User Experience Design
It's easy to be hard. It's hard to be easy.
Simplify Flow & Add Search
Users were forced to make complicated choices at the beginning of a sales funnel. In addition they were asked for esoteric information they could not possibly know while casually shopping. Flow improvements increased traffic through early part of sales funnel.
Case study of 3 specific pain points with clickable prototypes of design solutions
A problematic portion of the purchase flow caused many users not understand that they had not finished setting up insurance. Customer support had to monitor traffic constantly to detect users that had made errors in enrollment. Improvements greatly reduced need for hands-on support team supervision of site traffic.
White paper of evaluation with clickable prototypes of design solution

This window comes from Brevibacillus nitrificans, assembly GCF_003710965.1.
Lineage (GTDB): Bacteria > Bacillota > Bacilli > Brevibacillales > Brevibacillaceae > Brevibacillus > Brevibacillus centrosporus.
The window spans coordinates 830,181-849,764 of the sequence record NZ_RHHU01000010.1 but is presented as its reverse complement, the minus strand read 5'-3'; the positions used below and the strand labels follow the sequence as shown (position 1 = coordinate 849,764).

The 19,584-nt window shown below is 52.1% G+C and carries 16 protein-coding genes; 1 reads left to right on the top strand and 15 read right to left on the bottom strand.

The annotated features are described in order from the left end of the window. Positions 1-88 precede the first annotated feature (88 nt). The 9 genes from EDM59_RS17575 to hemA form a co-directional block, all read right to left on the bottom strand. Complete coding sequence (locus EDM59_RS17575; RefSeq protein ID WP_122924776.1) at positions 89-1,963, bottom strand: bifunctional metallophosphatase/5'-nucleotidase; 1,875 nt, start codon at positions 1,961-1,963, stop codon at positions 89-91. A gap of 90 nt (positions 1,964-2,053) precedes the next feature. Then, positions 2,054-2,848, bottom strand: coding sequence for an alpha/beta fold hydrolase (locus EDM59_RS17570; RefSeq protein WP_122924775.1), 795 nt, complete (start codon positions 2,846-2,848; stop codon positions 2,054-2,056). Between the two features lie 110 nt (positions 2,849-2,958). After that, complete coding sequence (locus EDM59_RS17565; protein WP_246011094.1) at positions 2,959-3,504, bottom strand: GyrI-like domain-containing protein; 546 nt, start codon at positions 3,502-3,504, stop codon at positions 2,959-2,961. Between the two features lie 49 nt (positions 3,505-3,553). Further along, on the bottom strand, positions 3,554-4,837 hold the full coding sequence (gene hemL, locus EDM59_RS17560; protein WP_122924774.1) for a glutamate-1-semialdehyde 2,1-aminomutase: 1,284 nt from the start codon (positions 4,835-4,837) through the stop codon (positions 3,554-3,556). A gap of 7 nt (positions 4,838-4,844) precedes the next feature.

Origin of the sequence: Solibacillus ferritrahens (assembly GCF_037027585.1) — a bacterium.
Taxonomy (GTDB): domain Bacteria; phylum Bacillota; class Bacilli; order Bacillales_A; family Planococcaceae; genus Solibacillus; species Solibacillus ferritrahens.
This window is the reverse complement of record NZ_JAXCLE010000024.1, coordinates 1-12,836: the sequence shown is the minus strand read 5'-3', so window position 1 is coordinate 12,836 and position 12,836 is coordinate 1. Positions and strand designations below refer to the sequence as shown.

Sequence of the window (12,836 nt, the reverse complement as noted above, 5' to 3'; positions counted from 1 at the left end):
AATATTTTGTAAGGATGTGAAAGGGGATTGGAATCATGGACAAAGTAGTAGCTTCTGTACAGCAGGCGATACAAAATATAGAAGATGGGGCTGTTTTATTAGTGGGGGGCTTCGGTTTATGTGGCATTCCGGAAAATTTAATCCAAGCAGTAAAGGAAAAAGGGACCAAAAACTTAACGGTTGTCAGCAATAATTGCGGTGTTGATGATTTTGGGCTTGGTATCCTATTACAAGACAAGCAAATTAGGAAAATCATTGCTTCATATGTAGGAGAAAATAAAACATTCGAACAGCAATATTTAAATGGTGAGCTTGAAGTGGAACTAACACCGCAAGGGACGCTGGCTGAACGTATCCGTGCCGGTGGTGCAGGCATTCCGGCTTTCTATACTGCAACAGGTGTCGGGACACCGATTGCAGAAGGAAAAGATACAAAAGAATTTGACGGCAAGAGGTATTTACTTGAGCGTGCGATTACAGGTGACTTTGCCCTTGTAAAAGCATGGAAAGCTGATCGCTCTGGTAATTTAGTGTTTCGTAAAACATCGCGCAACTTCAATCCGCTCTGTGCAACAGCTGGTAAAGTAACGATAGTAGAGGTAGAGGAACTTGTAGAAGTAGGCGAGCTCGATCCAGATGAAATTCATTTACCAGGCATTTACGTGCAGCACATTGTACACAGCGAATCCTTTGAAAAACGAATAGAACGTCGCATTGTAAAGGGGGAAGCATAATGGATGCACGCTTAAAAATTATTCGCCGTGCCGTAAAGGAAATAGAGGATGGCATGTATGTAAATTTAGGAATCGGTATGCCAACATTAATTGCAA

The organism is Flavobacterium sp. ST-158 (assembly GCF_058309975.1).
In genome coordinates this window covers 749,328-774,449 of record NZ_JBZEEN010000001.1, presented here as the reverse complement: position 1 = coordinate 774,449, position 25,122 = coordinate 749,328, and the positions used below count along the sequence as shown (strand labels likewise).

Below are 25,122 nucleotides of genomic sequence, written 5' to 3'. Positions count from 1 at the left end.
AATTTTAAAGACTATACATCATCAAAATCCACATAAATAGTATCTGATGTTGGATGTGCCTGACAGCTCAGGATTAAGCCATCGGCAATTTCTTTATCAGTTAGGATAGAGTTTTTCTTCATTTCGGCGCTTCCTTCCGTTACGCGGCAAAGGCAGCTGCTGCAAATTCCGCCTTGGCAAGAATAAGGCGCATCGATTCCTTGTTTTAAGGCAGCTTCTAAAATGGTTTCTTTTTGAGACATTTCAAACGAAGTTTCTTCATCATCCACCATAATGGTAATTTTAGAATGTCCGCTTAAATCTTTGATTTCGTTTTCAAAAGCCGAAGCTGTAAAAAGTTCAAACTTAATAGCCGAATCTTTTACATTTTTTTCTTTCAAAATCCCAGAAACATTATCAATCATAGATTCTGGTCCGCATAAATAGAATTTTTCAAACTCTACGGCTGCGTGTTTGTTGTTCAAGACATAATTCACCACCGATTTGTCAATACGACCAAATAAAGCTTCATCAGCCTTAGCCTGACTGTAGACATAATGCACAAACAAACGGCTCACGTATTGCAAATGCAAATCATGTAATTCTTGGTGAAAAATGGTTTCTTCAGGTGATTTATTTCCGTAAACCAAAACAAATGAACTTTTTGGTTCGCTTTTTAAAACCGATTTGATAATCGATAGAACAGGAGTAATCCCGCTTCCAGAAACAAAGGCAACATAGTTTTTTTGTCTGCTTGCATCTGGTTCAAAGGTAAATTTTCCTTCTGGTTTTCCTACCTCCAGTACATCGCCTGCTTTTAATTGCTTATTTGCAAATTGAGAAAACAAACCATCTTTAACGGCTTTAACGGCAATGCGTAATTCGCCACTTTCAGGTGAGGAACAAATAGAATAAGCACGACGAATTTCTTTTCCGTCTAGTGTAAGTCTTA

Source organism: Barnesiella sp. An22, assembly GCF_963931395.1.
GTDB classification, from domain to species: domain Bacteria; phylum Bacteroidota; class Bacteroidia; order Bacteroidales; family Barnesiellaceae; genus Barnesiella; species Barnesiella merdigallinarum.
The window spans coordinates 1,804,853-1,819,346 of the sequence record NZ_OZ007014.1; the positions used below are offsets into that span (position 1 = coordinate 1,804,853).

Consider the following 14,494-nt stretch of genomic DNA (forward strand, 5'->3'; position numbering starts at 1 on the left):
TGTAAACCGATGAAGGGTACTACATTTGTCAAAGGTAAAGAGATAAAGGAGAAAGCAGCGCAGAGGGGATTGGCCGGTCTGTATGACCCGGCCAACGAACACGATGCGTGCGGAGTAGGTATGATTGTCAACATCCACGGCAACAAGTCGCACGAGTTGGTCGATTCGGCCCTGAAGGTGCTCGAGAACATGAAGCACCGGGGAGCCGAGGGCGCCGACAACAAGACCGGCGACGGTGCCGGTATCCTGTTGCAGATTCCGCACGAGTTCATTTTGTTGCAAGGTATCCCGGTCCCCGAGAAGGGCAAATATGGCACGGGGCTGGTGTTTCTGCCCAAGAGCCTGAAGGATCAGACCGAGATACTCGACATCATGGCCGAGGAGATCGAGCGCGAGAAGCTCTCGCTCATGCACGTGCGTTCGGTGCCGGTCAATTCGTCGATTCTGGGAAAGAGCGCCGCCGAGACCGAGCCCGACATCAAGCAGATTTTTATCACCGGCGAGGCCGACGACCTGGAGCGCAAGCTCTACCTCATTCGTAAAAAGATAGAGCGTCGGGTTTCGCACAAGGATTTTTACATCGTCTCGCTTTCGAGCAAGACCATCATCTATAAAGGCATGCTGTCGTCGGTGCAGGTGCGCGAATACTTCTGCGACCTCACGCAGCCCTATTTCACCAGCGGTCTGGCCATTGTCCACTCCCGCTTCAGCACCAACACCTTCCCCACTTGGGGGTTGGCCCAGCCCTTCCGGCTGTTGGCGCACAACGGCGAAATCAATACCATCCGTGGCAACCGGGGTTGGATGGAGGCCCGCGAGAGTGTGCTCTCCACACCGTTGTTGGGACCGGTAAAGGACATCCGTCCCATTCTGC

Established need for mobile compatibility through user testing. Redesign a complicated shopping flow to be responsive for tablet and mobile phone.
White paper with clickable prototypes of design solutions
Stuff I Say
Assuming I know for certain what users want or how they will respond to a design without performing testing is a recipe for disappointment. The only way to know how any design will be received is to observe it in action. I have to be open to what the user says and let that craft an agenda rather than forcing my own.
It is likely that Henry Ford did not actually say “If I had asked people what they wanted, they would have said faster horses.” I read that a single user or customer cannot possibly verbalize the pattern of underlying needs. Individually they ask for a single feature to resolve what they experience as a specific pain point. It is tempting to simply address that one pain point and assume the problem has been solved. The pain has likely migrated to another spot. I have to listen for the real need underneath the ask and build a systemic solution.